Yesterday, I went to Lucky to buy some bread. Usually when I am there, I meander to the produce section to see if I like something there. As I was walking past the berries, I noticed that some of the strawberries were on sale.
The two pound clamshells of strawberries cost $8 each (or $4 per pound). The one pound clamshells of strawberries were 2 for $5. That translates to $2.5 per pound. So if you were to buy less strawberries, it would cost you something like 30% to 40% less per pound!
That went against everything I had learned about volume pricing! Why would they do that? Who would buy the 2 pound boxes? For a few minutes I was confused. Then I realized the secret.
They were depending on human psychology to get people to buy way more strawberries that they actually needed. Lucky was already making their target revenue and profit figures selling strawberries at $2.50 a pound in this season. There was not need to sell them for $4 per pound to make money! And, of course, they were not selling any at $4 either.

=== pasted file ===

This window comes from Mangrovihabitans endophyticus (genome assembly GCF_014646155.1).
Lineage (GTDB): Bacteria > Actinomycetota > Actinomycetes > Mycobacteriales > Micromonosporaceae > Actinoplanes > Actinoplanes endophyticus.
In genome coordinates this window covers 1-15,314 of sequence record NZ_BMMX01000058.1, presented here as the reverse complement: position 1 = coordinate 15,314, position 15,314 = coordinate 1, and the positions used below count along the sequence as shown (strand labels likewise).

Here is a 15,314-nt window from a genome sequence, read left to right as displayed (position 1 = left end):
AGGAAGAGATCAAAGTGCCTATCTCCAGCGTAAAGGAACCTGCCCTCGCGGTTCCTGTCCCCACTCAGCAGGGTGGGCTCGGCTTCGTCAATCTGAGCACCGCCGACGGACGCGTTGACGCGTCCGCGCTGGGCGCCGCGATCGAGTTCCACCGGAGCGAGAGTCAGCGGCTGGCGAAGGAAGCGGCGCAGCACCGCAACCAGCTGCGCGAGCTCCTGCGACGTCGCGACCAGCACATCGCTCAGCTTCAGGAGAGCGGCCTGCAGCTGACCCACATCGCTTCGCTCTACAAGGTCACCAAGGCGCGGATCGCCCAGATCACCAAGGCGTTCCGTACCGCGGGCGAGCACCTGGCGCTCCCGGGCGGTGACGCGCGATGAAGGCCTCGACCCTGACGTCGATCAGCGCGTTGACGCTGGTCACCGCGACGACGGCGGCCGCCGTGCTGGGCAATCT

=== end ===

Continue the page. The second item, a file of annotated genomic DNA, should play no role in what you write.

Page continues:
People would just see the savings of $3 if they buy two 1 pound clamshells instead of a single 2 pound clamshell. Some people might even be tempted to buy 3 pounds. They would only pay $7.50 for 3 pounds – still less than the $8 for 2 pounds.
Nice trick Lucky.
Of course, I could be wrong. I invite you to suggest an alternative explanation if you have one.